The environmental footprint of inorganic nitrogen application

Ryan Deany’23 is an Environmental Geology major working with thesis advisor Jim Rougvie. He studies the impact of long-term manure application on potentially mineralizable nitrogen in soil and reducing the environmental footprint of inorganic nitrogen application.

My thesis project focuses on identifying the amount of potentially mineralizable nitrogen in agricultural fields with a history of manure application across North Carolina. Potentially mineralizable nitrogen is a measure of the pool of organic nitrogen that is readily mineralized into inorganic nitrogen (ammonium and nitrate) that is available for crop use. By understanding the nitrogen-supplying capability in fields with manure application history, the recommendations for inorganic nitrogen fertilizer application can be adjusted. Reducing inorganic nitrogen fertilizer use is crucial to the sustainability and ecosystem health of many North Carolina waterways. Nitrogen runoff into local waterways that feed into the sounds of North Carolina has created harmful eutrophication events and major fish kills which economically hurt the regions that rely so heavily on their fishing and tourism industries. Additionally, smaller farming operations could save thousands of dollars a year by reducing inorganic fertilizer application.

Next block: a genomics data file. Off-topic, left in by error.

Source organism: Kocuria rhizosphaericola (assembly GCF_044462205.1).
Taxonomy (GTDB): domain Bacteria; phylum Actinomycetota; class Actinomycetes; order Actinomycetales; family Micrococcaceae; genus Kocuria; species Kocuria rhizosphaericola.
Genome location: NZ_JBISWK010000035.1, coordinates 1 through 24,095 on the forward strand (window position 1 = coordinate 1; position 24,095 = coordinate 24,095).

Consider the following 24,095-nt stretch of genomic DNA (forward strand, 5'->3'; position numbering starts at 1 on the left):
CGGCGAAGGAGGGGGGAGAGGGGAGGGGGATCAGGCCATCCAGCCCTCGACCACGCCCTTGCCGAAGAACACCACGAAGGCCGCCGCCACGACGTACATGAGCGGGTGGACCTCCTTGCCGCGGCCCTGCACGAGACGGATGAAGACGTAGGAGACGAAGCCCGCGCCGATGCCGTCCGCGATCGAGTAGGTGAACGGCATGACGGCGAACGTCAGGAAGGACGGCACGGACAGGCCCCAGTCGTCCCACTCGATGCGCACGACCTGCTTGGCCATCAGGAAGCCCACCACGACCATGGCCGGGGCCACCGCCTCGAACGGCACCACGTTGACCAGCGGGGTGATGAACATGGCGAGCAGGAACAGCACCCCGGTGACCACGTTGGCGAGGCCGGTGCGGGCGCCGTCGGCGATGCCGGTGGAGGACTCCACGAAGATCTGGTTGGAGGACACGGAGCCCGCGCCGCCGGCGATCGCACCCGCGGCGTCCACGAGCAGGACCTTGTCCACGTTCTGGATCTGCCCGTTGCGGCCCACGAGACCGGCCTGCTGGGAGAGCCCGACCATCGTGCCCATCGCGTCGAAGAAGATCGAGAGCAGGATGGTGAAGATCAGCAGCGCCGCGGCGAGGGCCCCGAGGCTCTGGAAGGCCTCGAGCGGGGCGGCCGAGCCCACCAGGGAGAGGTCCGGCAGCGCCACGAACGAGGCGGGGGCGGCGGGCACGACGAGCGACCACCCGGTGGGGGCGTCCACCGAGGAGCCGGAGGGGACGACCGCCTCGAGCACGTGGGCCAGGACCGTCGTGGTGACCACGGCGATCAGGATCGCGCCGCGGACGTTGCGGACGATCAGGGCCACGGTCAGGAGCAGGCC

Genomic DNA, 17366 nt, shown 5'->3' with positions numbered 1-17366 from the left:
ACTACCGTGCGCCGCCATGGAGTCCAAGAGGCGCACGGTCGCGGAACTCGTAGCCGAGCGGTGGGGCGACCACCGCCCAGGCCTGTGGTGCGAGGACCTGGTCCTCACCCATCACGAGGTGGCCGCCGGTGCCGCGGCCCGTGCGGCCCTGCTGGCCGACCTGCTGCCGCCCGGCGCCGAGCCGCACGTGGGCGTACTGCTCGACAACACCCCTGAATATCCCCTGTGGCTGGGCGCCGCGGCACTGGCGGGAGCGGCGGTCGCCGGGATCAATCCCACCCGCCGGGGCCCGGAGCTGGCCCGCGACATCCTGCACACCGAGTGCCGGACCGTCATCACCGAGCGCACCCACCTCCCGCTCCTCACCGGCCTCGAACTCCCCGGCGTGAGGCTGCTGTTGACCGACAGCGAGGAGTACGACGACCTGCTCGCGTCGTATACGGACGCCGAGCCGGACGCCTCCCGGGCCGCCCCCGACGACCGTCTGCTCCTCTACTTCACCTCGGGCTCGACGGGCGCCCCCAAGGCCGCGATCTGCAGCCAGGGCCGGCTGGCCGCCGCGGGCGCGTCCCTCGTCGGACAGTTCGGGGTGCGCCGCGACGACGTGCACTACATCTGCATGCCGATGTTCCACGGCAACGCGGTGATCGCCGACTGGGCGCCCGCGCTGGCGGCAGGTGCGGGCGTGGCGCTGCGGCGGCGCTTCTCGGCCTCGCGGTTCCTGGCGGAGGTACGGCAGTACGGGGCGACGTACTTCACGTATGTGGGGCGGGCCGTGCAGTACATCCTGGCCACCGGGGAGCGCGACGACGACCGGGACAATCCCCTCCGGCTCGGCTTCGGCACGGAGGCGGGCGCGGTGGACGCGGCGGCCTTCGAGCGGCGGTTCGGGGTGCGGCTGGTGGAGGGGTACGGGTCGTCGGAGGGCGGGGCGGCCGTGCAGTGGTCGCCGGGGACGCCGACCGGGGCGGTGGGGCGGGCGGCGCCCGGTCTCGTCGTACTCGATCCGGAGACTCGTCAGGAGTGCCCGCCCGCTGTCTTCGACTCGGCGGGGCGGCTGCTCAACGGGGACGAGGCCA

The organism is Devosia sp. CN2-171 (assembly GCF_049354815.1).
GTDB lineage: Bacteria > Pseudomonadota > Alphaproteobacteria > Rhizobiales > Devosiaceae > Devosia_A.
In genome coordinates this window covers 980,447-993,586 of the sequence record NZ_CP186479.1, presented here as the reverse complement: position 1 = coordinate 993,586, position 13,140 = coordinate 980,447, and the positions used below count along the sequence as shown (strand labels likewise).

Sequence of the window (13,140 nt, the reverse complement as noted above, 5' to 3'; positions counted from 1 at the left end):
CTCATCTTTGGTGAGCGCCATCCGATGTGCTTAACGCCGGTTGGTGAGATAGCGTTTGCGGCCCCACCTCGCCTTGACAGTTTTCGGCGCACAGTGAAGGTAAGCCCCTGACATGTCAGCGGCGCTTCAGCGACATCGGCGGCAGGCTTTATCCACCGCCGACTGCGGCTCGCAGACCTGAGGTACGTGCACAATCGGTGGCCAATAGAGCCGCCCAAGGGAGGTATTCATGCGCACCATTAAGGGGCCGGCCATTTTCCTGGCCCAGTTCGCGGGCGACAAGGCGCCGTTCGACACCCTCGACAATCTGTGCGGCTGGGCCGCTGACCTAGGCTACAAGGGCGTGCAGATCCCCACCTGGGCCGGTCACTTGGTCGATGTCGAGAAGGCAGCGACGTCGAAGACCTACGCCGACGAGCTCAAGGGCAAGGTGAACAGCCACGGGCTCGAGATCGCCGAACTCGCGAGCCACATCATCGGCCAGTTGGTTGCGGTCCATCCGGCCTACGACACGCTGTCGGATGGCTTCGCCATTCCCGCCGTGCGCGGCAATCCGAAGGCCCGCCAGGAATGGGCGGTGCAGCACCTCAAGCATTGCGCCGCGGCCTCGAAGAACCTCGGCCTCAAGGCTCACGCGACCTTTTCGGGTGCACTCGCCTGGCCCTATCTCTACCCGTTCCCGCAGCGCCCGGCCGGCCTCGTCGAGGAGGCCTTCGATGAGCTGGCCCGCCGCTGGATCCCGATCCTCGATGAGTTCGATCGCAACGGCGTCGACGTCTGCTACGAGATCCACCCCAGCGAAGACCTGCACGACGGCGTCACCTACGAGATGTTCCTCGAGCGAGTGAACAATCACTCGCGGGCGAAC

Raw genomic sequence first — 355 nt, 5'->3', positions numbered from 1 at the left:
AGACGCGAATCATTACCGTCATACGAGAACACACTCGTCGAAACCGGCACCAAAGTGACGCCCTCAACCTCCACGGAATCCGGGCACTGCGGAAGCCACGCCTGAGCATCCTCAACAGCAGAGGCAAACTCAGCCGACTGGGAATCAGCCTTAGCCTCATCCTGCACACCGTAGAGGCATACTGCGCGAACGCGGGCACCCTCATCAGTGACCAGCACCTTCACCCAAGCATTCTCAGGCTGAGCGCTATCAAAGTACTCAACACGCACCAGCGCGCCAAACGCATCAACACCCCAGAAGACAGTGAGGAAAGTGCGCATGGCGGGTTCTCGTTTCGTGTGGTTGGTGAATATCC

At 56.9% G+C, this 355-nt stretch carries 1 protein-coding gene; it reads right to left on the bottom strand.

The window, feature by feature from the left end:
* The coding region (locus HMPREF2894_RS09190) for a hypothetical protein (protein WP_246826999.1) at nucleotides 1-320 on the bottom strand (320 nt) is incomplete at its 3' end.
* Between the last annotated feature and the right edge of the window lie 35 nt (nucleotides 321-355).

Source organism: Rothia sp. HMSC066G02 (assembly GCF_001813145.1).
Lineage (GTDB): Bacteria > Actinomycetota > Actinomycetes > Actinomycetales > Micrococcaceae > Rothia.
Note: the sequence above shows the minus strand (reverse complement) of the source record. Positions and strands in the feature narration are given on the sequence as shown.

Through the North Carolina State University REU program, I conducted an incubation study that held soil samples at constant temperatures and moisture levels for the 28-day incubation period in order to ensure proper microbial activity in the soils being tested. Samples were taken from 12 counties and 18 farms. The manure types that were examined were swine, poultry, and dairy. The change in total inorganic nitrogen from day 0 to day 28 is determined to be the potentially mineralizable nitrogen. My initial findings were presented at the North Carolina State University Summer Symposium. To date, my evidence suggests that long-term manure application can reduce inorganic nitrogen recommendations by nearly half, which can save growers money and protect the environment and ecosystems of North Carolina.

By: Ryan Deany'23
January 20, 2023

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